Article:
As a baby, Alex Pritchard was diagnosed with severe food allergies, including eggs, which, as his mother quickly found out, are everywhere.
"It's in everything," said Tammy Pritchard. "Everything from flu shots to meatballs, because you use egg as a binder when you cook."
Because of that, Alex spent most of his life avoiding a wide range of foods. But now, eggs are back on the menu.
"It took a while for him to get to that point, but, you know, his life has completely changed," said Tammy.
What made the difference for Alex was a therapy based on exposure, not avoidance. Dr. David Fleischer is a food allergy expert at National Jewish Health in Denver. He treated Alex with what's known as a "immunotherapy."
First, patients are put through a test developed here called a "food challenge" that tells doctors precisely what foods kids are allergic to. Then, using small doses of powdered food, the idea is to expose children to the foods they're allergic to, little by little, day after day.
"The overall goal is to see if they can actually outgrow their allergies, meaning they can actually develop tolerance over time," said Dr. Fleischer.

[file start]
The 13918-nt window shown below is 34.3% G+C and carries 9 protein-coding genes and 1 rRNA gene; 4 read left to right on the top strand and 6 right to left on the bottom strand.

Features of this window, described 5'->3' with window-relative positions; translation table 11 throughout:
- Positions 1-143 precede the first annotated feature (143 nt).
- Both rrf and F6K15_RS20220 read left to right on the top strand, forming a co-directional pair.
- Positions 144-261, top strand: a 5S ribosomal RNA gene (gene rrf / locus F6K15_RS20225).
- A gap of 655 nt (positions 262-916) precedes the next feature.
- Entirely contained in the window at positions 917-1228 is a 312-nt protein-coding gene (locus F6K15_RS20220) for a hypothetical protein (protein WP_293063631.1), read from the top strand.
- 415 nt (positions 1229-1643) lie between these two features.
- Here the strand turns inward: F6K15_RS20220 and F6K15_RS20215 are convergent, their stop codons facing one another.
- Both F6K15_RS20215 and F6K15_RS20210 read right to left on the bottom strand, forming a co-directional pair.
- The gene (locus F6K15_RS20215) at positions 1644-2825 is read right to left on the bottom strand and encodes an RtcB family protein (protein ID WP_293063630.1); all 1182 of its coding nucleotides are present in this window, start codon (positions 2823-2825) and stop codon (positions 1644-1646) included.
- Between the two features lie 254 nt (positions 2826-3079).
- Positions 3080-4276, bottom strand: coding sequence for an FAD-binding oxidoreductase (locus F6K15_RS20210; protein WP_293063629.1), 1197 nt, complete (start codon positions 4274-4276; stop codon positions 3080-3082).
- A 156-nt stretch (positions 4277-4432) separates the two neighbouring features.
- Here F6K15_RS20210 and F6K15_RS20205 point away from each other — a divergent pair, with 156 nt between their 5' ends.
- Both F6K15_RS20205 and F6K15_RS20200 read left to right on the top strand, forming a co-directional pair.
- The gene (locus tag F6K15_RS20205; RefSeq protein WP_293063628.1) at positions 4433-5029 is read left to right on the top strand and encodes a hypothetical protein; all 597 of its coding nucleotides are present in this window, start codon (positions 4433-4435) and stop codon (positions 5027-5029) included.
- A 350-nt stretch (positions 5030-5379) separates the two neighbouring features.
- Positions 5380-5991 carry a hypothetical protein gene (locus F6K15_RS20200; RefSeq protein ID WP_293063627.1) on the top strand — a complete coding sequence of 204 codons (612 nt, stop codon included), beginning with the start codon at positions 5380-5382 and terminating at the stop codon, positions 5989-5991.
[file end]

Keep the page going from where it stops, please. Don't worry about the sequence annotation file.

Early results show the strategy is working. In the past year, researchers have reported positive results for both egg and peanut allergies, though their results come with a caution.
"We're dealing with food allergens that can be very dangerous. This is not something that can be done at home," said Dr. Fleischer.
But when it is done correctly and monitored closely by a physician, this approach can change lives.
"I think it's a great idea, because kids and adults are going to be exposed to it all the time. I mean, you can't lock yourselves away in a little bubble and not live," said Tammy.
Though they've seen some success, this approach to treating food allergies is still in the early stages, so doctors need more studies to perfect it.
A reminder once again that these tests should not be tried without the guidance of a medical expert.
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